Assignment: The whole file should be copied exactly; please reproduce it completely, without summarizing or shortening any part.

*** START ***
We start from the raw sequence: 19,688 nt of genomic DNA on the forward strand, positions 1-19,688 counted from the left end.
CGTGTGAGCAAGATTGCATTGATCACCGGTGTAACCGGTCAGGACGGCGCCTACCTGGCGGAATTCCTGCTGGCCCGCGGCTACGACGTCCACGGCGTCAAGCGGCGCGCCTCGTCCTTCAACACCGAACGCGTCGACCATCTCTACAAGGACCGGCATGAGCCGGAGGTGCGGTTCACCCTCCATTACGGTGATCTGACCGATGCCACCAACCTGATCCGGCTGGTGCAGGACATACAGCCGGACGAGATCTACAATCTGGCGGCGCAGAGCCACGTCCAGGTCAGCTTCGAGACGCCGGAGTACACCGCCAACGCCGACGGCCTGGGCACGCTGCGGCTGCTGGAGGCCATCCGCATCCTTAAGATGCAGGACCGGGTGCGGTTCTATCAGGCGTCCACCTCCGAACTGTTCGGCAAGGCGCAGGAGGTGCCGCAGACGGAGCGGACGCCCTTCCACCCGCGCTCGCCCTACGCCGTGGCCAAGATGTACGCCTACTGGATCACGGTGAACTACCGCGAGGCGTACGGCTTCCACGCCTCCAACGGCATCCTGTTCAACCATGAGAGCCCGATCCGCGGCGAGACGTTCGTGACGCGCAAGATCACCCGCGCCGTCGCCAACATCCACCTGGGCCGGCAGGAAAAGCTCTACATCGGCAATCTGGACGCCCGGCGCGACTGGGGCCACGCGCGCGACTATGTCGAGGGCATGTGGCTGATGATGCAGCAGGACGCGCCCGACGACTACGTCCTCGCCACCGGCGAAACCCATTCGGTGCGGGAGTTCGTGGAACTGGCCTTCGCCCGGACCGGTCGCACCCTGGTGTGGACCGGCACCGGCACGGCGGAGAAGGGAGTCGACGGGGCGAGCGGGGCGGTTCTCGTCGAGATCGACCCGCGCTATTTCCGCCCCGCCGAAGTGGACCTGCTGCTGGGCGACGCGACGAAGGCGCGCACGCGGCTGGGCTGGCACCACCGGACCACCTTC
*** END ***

We start from the raw sequence: 19,688 nt of genomic DNA on the forward strand, positions 1-19,688 counted from the left end.
CGTGTGAGCAAGATTGCATTGATCACCGGTGTAACCGGTCAGGACGGCGCCTACCTGGCGGAATTCCTGCTGGCCCGCGGCTACGACGTCCACGGCGTCAAGCGGCGCGCCTCGTCCTTCAACACCGAACGCGTCGACCATCTCTACAAGGACCGGCATGAGCCGGAGGTGCGGTTCACCCTCCATTACGGTGATCTGACCGATGCCACCAACCTGATCCGGCTGGTGCAGGACATACAGCCGGACGAGATCTACAATCTGGCGGCGCAGAGCCACGTCCAGGTCAGCTTCGAGACGCCGGAGTACACCGCCAACGCCGACGGCCTGGGCACGCTGCGGCTGCTGGAGGCCATCCGCATCCTTAAGATGCAGGACCGGGTGCGGTTCTATCAGGCGTCCACCTCCGAACTGTTCGGCAAGGCGCAGGAGGTGCCGCAGACGGAGCGGACGCCCTTCCACCCGCGCTCGCCCTACGCCGTGGCCAAGATGTACGCCTACTGGATCACGGTGAACTACCGCGAGGCGTACGGCTTCCACGCCTCCAACGGCATCCTGTTCAACCATGAGAGCCCGATCCGCGGCGAGACGTTCGTGACGCGCAAGATCACCCGCGCCGTCGCCAACATCCACCTGGGCCGGCAGGAAAAGCTCTACATCGGCAATCTGGACGCCCGGCGCGACTGGGGCCACGCGCGCGACTATGTCGAGGGCATGTGGCTGATGATGCAGCAGGACGCGCCCGACGACTACGTCCTCGCCACCGGCGAAACCCATTCGGTGCGGGAGTTCGTGGAACTGGCCTTCGCCCGGACCGGTCGCACCCTGGTGTGGACCGGCACCGGCACGGCGGAGAAGGGAGTCGACGGGGCGAGCGGGGCGGTTCTCGTCGAGATCGACCCGCGCTATTTCCGCCCCGCCGAAGTGGACCTGCTGCTGGGCGACGCGACGAAGGCGCGCACGCGGCTGGGCTGGCACCACCGGACCACCTTC